And you should know the drill by now: a wee dram and a free glass at the end of the tour. 
As the 10yo is no longer the introductory malt, we only got a taste of the now notorious Laphroaig Select, an NAS release that was designed to appeal to a wider crowd.

Laphroaig Select:
Nose: notes of oak, vanilla, hints of mint and citrus and a whiff of chocolate
Mouth: coconut, strong layers of vanilla, vague remnants of medicinal smoke
Finish: bitter and drying with notes of oak and strips of leather

One thing is for sure, it did not appeal to me. Do not get me wrong good people of Laphroaig, I'm not going to whine about the good old days or the introduction of yet another NAS whisky. Even that it lacks the classic recipes that make Laphroaig work: the medicinal smoke and saltiness. My quarrel lies with the overabundance of vanilla flavours in this whisky. I don't mind a touch of vanilla here or there, but as more first-fill bourbon or even virgin casks of american oak are used for the production of this whisky (In my humble opinion), the prominence of these soft and creamy vanilla notes ruin it for me. Get me some older refill casks, or add some more oloroso or PX sherry casks to even it a bit out, thank you.

Not satisfied with the whisky I got, I asked for a taste of the Laphroaig 18 in the shop.

Laphroaig 18: now we are talking
Nose: fruitier than expected, notes of toffee, delicate scents of smoke and medicinal peat, a touch of vanilla, coastal notes return: seaweed and iodine, 
Mouth: slightly floral, big round body, oily on the palate with notes of lemon, honey, earthy tones, black pepper, a touch of ginger, walnuts, but mainly big on the dark oak, 
Finish:  long and smooth

Age is not everything, that is not why I would say that the 18y is the obvious superior to the Select, it has more to do with the palate of displayed flavours. Though I prefer the 10yo and Quarter Cask over this particular whisky, as they more prominently exhibit the rough and raw nature of the Laphroaig malt.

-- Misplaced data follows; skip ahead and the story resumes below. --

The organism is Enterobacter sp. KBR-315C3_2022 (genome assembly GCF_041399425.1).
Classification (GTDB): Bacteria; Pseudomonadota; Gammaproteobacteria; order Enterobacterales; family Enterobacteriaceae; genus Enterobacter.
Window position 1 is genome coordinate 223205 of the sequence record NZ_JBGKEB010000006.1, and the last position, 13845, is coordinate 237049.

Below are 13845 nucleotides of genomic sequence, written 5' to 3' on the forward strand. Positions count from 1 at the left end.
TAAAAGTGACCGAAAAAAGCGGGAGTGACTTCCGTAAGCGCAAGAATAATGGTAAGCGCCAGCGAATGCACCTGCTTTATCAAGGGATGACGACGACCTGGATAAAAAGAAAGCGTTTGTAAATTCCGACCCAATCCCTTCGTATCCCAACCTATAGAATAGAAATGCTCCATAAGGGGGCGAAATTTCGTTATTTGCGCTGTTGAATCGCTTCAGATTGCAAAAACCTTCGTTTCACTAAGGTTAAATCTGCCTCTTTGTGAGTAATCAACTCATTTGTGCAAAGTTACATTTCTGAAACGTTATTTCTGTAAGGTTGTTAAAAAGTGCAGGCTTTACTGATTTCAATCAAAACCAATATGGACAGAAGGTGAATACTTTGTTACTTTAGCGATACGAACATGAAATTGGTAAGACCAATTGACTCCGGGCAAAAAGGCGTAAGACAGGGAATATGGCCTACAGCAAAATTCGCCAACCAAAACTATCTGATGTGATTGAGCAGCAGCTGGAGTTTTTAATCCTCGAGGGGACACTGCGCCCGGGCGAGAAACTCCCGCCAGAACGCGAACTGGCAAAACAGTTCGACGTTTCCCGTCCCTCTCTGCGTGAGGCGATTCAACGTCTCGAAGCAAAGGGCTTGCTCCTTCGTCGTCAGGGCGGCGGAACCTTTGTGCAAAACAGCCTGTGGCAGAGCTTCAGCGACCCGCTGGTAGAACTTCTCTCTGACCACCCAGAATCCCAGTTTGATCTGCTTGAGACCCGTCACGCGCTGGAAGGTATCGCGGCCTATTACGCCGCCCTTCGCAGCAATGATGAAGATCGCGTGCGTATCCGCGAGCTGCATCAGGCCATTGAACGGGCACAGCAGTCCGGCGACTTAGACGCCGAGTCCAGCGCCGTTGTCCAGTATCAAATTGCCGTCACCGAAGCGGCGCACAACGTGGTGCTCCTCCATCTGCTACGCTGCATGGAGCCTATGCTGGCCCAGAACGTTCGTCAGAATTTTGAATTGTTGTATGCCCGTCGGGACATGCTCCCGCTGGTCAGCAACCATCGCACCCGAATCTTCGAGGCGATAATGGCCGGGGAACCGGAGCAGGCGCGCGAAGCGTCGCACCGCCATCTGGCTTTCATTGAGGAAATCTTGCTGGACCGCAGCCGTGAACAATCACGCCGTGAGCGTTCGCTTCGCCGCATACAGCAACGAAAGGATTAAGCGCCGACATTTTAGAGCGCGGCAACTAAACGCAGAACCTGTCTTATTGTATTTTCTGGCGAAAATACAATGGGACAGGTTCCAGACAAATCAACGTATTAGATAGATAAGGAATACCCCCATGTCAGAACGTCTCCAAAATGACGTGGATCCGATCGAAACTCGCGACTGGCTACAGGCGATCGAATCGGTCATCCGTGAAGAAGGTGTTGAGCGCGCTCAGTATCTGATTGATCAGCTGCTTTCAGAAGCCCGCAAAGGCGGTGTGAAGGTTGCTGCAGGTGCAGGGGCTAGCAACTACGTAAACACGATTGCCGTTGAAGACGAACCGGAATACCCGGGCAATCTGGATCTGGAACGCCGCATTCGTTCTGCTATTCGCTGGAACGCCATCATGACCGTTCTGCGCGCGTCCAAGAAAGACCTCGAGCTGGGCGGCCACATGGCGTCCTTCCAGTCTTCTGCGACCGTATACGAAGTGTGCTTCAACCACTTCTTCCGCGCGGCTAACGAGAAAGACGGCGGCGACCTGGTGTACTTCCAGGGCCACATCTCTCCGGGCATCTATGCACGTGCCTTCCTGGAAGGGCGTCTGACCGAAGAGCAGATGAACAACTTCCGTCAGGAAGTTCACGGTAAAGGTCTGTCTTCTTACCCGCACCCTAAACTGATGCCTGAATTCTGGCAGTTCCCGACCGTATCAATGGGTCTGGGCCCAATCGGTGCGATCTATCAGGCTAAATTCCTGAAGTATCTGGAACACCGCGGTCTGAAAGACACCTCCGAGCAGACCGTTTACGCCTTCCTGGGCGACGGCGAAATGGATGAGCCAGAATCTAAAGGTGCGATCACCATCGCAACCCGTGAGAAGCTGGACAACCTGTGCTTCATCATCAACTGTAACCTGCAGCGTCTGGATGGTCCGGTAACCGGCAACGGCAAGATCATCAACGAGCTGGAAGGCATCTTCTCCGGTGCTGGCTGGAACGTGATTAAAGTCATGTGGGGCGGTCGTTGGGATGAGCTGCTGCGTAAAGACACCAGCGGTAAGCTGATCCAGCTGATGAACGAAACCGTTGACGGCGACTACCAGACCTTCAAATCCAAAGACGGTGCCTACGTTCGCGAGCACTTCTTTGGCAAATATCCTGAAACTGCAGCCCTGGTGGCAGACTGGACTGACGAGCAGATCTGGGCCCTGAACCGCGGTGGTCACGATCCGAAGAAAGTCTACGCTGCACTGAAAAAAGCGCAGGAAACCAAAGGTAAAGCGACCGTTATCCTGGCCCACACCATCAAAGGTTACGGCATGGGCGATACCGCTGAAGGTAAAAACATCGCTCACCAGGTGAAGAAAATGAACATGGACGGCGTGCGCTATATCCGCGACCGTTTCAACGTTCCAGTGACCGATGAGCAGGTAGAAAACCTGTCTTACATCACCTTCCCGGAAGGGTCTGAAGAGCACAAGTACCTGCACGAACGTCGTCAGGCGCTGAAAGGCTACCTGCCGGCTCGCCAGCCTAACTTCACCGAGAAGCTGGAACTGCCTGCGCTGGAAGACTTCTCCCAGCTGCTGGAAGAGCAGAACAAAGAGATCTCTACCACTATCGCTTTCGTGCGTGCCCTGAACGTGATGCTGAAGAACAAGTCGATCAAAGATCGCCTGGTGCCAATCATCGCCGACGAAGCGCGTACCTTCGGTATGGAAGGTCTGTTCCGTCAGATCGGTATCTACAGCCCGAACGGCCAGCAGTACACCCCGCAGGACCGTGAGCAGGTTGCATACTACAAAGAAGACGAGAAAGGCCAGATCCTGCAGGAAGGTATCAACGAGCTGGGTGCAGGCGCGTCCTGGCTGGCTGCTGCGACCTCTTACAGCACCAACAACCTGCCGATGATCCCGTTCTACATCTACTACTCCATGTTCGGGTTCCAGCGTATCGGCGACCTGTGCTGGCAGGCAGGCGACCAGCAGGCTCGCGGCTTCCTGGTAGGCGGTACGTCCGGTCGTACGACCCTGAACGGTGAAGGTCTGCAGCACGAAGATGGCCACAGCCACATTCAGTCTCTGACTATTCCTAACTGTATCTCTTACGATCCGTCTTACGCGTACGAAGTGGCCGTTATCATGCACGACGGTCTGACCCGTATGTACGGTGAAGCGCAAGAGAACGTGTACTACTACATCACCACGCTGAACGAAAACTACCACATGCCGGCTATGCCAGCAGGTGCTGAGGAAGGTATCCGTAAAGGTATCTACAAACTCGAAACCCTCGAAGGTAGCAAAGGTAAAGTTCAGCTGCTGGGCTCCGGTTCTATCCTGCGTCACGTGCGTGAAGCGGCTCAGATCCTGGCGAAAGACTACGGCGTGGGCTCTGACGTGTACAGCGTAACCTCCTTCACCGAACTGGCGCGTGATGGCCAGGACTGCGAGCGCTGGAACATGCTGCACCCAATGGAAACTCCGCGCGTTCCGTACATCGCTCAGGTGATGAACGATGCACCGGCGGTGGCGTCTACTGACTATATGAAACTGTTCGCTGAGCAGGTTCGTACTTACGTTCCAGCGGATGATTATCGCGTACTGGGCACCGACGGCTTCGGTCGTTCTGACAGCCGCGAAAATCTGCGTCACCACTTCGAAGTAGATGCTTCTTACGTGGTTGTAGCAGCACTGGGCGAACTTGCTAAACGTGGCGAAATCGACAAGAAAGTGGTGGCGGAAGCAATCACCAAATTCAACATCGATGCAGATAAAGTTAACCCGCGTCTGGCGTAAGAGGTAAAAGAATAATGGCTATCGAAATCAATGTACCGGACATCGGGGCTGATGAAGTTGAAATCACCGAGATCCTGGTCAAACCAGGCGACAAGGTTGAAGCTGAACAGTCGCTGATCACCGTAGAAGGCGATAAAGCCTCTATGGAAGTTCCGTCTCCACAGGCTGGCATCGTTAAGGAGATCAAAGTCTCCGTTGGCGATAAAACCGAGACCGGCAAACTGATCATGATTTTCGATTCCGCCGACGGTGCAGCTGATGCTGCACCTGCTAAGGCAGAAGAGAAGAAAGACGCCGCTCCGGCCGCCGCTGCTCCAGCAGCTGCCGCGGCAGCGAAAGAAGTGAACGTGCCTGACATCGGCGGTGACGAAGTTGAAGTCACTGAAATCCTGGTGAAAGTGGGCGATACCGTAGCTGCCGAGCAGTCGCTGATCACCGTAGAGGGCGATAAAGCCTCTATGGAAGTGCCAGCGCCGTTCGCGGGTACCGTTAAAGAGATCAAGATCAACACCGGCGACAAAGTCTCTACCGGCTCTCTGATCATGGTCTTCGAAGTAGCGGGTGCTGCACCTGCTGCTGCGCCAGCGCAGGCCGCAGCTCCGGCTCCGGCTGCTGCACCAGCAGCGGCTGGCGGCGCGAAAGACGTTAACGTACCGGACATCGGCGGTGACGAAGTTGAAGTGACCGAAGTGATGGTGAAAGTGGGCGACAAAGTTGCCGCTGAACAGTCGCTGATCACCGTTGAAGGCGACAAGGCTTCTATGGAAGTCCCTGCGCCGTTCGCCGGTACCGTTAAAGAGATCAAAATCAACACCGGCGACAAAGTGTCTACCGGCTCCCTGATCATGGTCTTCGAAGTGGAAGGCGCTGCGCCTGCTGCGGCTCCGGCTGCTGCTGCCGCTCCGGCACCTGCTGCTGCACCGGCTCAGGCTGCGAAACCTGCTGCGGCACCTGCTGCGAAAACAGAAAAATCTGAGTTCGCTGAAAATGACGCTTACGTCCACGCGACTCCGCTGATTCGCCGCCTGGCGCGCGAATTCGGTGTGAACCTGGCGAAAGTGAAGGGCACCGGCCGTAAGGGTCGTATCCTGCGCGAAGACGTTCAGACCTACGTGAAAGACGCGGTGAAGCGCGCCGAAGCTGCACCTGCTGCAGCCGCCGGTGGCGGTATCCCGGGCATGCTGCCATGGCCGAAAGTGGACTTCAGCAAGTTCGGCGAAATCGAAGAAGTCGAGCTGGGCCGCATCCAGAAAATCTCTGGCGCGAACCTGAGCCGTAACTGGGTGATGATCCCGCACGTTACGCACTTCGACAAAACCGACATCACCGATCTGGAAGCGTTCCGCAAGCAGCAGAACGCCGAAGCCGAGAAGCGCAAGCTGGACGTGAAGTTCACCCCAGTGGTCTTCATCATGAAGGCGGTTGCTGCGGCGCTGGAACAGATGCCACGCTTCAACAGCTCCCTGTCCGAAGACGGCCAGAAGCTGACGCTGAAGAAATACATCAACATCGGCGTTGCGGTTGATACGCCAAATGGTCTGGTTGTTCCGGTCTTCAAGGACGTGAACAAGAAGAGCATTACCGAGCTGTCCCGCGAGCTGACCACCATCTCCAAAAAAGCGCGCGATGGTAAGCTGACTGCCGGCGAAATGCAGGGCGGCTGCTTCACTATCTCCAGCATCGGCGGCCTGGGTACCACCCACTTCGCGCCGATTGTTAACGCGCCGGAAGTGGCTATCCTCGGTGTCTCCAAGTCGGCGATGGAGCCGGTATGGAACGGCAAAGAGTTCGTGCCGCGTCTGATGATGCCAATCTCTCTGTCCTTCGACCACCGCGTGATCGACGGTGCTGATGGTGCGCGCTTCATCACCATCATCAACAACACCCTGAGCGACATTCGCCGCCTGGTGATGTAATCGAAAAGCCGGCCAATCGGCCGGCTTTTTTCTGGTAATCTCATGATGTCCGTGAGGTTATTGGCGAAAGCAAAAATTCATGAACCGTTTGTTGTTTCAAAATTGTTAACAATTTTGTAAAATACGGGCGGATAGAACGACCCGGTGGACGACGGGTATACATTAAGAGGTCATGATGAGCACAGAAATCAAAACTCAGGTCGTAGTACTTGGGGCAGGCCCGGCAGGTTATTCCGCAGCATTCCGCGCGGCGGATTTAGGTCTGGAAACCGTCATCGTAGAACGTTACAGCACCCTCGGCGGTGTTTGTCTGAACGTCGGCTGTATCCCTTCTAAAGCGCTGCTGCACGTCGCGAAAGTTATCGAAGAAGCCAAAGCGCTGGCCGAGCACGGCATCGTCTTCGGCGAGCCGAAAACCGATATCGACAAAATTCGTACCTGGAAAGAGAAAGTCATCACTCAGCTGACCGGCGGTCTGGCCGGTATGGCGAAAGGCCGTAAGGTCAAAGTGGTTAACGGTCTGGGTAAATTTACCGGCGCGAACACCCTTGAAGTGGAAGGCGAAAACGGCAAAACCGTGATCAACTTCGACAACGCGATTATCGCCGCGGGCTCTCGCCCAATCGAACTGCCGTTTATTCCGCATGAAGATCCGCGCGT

Probably slightly intoxicated by the excellent dram, whilst trying to take a picture of the distillery from the rocks across the bay, I dropped my camera and only got it working again the next day.
Had to rely on my phone on low batteries to take any other pictures that day.

Port Ellen and the Oa Peninsula

Back to Port Ellen, a nice seaport town and second largest settlement on Islay, in the shadow of the Port Ellen maltings.
Those were smoking barley and the streets were covered in a thick white smog as there was barely any wind. It smells of the phenols was terrific, but I can't imagine it to be healthy for the villagers.

Along the way I passed by the old warehouses of Port Ellen, which are currently being used to mature Lagavulin whisky and presumably there might still be some barrels of Port Ellen left inside. Guess only a few people in the world know how much still remains of the ever dwindling stocks. 

Views across the bay to the lighthouse 

The kilns look like they have seen better days, the lead roofing of one of the pagodas is starting to come loose. I still have my hopes up that, if the renaissance of single malt whisky leads to a stable market with high demand for high quality whisky, this distillery will get another chance. In the end a lot of the buildings are still more or less intact, there is still plenty of space to build a new stillhouse on the site that is still actively being used by Diageo. (A pity though that the large red kiln has gone)
The Port Ellen maltings are rarely featured on Port Ellen postcards as they are a bit of an eyesore

Next stop, the unconventional Port Ellen lighthouse, better known as the Carraig Fhada from 1832 and the singing sands.